August 31, 2010

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Entrepreneur Cary Briggs and his business partner Scott Templeton had some great ideas using interactive glass, but they could only go so far because of the financial constraints and debt pitfalls of starting a company in today’s economy.

But Briggs wasn’t deterred. He visited with faculty and staff at the University of Kentucky’s Robinson Center for Appalachian Resource Sustainability (RCARS) and started a chain of events that could have benefits beyond his own company, Envelop Media.

“Several months ago I sat down with David (Ditsch, RCARS director), and we talked about expanding what we’re doing at RCARS to help create jobs by helping entrepreneurs reduce a lot of the upfront risk that goes along with starting a business,” said Bobby Ammerman, extension specialist at RCARS for the UK Department of Forestry. “Then Cary Briggs showed up with ideas for incorporating some interesting technology in a product idea, but needed a way to hide  some of the electronic components of his design, and he felt wood would be a good way to do that. The lights sort of came on in our heads, and we thought, ‘yes, we can help him do this.’”

Briggs, who followed family roots to call Eastern Kentucky home, wanted help building a prototype to house his invention he calls a clarifier. It’s basically an interactive glass box with far-reaching potential in museums, funeral homes, churches and other places. Currently, Briggs is testing the technology in a funeral home in Pennsylvania. There, family and friends can interact with the display case that houses mementos, a slideshow or video and other items related to the deceased. Visitors may add their own memories via a keyboard; leave their email address so they get memorial updates and even instantly donate to the family’s chosen charities.

“We came to UK because we have a techie product, but we wanted it to have some warmth. And with wood as part of the display case, we got that,” Briggs said. “We had limited resources and really wanted to put our money into the technology and selling our product. UK really came through, and they took over building the prototype, and that allowed us to invest our limited resources in making the product marketable.”

Briggs said he and Templeton had some interest from a funeral industry representative in England. He told Briggs his ideas and then asked Briggs to build a prototype in four weeks. Briggs said the folks at RCARS, especially Doran Howard in the Wood Utilization Center, easily finished the product, and the funeral industry representative was impressed enough to become Brigg’s first official client.

With the technology and display case ideas in place, it was time to take the project to a new level.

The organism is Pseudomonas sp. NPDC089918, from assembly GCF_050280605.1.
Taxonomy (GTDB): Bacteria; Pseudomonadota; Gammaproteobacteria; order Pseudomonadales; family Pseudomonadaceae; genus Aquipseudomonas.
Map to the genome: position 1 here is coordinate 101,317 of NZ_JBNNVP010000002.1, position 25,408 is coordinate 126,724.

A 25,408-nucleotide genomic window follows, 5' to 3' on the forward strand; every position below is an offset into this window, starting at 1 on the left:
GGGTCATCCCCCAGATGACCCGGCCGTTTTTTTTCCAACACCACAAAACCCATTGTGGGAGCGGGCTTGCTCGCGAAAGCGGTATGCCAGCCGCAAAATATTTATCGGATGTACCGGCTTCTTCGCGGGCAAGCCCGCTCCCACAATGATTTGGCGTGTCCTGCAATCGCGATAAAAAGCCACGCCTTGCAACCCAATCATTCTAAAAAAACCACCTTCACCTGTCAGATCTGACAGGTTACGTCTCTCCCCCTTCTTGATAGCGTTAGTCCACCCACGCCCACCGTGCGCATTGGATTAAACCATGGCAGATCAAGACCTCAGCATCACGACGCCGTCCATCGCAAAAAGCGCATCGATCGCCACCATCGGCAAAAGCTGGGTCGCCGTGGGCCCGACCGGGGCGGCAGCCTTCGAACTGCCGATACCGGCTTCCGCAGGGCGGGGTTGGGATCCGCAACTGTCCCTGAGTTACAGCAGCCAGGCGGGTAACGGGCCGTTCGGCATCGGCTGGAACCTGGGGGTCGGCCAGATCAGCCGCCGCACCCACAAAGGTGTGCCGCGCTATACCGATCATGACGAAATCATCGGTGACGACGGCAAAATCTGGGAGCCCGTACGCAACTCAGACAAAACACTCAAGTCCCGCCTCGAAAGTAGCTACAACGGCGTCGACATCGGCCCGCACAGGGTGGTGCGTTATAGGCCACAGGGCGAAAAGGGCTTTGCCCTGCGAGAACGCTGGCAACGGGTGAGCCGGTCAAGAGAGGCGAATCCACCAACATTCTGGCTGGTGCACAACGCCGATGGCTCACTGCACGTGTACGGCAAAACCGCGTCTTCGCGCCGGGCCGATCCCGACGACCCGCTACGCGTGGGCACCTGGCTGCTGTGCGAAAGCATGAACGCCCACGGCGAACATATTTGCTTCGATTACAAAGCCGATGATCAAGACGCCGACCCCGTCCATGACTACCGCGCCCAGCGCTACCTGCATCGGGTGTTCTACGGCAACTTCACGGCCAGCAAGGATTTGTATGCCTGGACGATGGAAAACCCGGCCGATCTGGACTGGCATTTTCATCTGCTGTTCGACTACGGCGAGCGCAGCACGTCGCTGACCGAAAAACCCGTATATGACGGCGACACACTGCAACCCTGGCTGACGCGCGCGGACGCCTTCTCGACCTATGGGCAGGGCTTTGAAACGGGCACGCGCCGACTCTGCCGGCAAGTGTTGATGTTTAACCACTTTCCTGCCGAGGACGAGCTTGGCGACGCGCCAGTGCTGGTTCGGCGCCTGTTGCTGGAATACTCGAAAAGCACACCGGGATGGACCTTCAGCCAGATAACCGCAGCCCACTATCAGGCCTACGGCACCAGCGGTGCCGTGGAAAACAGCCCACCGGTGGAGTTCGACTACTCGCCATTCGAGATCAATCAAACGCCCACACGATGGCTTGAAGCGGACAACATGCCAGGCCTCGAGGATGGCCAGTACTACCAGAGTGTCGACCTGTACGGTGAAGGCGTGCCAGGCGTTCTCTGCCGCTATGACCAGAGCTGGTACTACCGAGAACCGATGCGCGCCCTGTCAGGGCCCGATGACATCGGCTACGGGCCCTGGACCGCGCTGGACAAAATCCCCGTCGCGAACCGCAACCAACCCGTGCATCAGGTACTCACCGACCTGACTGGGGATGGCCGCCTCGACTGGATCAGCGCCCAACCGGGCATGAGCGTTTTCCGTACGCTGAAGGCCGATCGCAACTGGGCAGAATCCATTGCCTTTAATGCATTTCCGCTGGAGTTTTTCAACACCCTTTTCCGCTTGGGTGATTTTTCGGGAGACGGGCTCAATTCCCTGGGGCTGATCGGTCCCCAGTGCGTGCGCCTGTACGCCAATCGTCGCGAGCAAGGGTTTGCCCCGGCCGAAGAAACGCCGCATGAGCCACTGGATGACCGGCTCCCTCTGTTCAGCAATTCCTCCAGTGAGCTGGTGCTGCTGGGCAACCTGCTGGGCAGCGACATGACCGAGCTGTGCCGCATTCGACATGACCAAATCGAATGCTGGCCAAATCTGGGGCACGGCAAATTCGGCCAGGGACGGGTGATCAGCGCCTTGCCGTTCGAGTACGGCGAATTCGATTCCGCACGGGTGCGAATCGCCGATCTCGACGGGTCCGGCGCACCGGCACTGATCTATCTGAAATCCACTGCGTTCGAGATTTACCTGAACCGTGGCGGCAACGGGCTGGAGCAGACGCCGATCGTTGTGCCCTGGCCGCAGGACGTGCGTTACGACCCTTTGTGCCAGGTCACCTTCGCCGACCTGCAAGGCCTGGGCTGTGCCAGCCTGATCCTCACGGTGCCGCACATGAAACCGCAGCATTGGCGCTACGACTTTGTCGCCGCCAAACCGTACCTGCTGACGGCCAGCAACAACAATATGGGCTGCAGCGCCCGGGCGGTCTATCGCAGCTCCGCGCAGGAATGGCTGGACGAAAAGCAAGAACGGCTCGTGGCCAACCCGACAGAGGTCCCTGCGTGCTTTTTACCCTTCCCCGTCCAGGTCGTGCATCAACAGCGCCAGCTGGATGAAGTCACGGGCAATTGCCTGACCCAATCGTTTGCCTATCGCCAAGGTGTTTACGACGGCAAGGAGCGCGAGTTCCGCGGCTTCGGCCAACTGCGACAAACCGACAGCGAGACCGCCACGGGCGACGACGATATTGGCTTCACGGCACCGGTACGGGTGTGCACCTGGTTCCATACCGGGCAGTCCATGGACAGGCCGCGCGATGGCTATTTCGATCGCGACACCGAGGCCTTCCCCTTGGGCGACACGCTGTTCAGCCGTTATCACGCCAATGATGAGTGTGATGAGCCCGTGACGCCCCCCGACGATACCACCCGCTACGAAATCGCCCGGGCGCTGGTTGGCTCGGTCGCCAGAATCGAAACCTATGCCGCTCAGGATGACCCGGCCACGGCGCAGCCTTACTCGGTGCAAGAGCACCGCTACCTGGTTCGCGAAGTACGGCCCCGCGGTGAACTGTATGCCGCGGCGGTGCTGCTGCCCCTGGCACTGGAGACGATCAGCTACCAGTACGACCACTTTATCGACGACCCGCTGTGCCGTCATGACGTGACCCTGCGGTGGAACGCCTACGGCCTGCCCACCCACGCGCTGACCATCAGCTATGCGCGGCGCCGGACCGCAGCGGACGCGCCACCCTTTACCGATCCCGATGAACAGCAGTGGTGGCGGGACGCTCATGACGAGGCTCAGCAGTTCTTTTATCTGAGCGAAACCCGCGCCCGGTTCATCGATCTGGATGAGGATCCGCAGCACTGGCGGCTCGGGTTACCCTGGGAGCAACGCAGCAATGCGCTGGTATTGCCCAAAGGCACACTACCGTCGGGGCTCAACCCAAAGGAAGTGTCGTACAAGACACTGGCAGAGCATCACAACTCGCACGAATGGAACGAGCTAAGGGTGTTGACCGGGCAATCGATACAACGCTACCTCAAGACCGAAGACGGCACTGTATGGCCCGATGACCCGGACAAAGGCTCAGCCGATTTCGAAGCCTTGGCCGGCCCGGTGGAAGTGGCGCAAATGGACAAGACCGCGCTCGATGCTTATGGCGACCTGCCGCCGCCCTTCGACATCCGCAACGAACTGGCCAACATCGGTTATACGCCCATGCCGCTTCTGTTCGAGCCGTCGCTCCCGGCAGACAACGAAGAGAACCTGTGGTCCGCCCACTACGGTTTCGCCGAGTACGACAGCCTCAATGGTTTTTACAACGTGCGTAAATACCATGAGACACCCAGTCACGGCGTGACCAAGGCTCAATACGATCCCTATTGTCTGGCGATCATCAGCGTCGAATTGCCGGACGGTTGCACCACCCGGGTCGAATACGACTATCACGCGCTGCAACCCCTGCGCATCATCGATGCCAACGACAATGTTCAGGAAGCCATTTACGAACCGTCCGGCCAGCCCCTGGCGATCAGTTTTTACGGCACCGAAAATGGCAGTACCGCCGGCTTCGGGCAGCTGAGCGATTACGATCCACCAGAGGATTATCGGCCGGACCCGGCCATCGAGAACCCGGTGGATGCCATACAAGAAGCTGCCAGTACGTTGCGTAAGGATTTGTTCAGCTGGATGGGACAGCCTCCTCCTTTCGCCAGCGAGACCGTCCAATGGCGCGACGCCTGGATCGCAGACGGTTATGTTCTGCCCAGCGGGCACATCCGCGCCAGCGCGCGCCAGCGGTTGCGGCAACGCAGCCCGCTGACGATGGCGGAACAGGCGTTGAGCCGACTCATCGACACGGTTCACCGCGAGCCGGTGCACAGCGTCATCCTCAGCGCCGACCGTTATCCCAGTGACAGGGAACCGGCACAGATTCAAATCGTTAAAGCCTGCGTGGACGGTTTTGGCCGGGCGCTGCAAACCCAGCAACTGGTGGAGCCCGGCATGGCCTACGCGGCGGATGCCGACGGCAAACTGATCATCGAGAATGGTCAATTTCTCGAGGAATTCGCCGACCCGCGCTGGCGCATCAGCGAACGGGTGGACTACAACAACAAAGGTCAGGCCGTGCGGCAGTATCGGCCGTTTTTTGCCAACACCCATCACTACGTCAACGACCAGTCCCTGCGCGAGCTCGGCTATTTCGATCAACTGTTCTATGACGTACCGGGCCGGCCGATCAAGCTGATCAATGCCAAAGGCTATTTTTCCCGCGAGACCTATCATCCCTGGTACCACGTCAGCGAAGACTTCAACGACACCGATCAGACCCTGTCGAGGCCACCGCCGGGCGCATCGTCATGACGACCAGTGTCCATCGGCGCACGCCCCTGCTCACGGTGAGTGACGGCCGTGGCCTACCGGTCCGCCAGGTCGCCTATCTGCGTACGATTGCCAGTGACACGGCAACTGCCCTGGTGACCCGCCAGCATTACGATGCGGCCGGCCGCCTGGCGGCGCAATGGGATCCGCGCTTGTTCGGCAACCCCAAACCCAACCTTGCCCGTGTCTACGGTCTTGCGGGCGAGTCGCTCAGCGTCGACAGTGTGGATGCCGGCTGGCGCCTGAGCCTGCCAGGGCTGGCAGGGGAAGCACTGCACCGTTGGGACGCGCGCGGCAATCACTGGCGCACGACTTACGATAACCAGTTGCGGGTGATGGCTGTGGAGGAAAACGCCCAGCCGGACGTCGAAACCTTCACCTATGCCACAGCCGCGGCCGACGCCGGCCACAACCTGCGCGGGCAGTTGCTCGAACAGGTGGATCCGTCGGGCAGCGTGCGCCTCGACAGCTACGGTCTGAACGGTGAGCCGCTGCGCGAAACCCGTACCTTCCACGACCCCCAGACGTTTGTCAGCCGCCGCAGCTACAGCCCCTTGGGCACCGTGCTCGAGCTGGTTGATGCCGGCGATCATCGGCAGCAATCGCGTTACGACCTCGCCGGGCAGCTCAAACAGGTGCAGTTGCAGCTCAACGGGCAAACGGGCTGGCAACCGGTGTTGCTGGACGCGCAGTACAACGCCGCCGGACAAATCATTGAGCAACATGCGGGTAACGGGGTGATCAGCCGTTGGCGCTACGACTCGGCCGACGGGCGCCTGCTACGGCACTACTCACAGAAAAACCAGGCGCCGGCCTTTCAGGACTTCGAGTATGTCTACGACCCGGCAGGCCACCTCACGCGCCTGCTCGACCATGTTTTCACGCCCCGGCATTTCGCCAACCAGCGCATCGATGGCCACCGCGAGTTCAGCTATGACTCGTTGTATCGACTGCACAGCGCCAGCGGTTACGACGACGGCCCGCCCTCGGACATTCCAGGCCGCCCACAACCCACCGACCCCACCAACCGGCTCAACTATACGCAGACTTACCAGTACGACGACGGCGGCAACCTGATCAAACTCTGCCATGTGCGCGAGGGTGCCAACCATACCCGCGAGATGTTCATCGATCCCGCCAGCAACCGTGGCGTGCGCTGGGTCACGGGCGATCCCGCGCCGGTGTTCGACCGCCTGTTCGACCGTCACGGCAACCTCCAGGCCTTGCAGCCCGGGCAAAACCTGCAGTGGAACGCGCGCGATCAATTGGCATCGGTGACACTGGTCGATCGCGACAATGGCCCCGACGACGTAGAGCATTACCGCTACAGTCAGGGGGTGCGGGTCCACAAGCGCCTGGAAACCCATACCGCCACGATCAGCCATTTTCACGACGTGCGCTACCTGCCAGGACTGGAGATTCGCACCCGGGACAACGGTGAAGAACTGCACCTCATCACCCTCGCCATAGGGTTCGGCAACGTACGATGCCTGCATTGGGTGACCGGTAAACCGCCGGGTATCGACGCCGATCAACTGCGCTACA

“We knew there needed to be a second step; what happens when he sells the product and he needs someone to build it?” Ammerman said. “We thought it would be neat if we could find a Kentucky entrepreneur trying to start their own business and brought them into the mix. We knew we could train them at the wood center and allow them to build the first few items here. It would be a lot less risk for them, too.”

Ammerman and Ditsch identified John Marcum of Somerset, who’d taken some wood industry classes and workshops at the center. They also found out Marcum had recently been laid off from a wood industry job he’d held for many years. Marcum was trying to start his own wood industry business, but didn’t have the resources to get it up and running.

“I think this is so exciting and interesting, and I believe it will turn into a good opportunity to build a business,” Marcum said. “The support and help I’ve had at the wood center will shelter me from the risk and start-up costs and just make it easier to get loans from outside lenders later, because I’ll have an established business with an established product and established demand.”

Marcum said so many people are overburdened with business debt, they aren’t able to sustain the human resources that could make their business competitive. His end goal is to not only create a job for himself, but to create jobs for other Kentuckians as well.

Ditsch said RCARS points Eastern Kentucky in the direction of using the natural resources of the region in a sustainable way to create sustainable jobs. “We’ve put together resources and people with expertise in wood and technology and the result is a unique product that uses all that in one package,” he said. “We want to extend this model to other things we do at RCARS including horticulture, food and nutrition.”

Ditsch said they hope to find other folks in the region with unique interests and abilities and mentor them using all the resources of the center and the UK College of Agriculture such as business management, economics and marketing.

With 70 to 80 percent of the region’s land covered in trees, Ammerman said using those resources in a sustainable way will help everyone in the chain from the landowner, the wood industry professionals and entrepreneurs to the end users.

Ditsch said he likes the direction the clarifier project is moving the center.

“We’ve started with a vision of how we can use the center, the staff and faculty to help people in this region,” he continued. “Hopefully our next step will be obvious to us. This project is cutting edge for us, and we think it will have a tremendous impact. We can get someone set up in a business and draw attention to the resources of this region and then add value to those resources. It will make people want to come back and buy products made in Eastern Kentucky.”

Examples of RCARS collaborative work with Envelop Media and John Marcum will be on display at the Mountain Ag Field Day scheduled for Oct. 2 from 10 a.m. to 4 p.m. More information on the field day is available online at http://www2.ca.uky.edu/rcars/.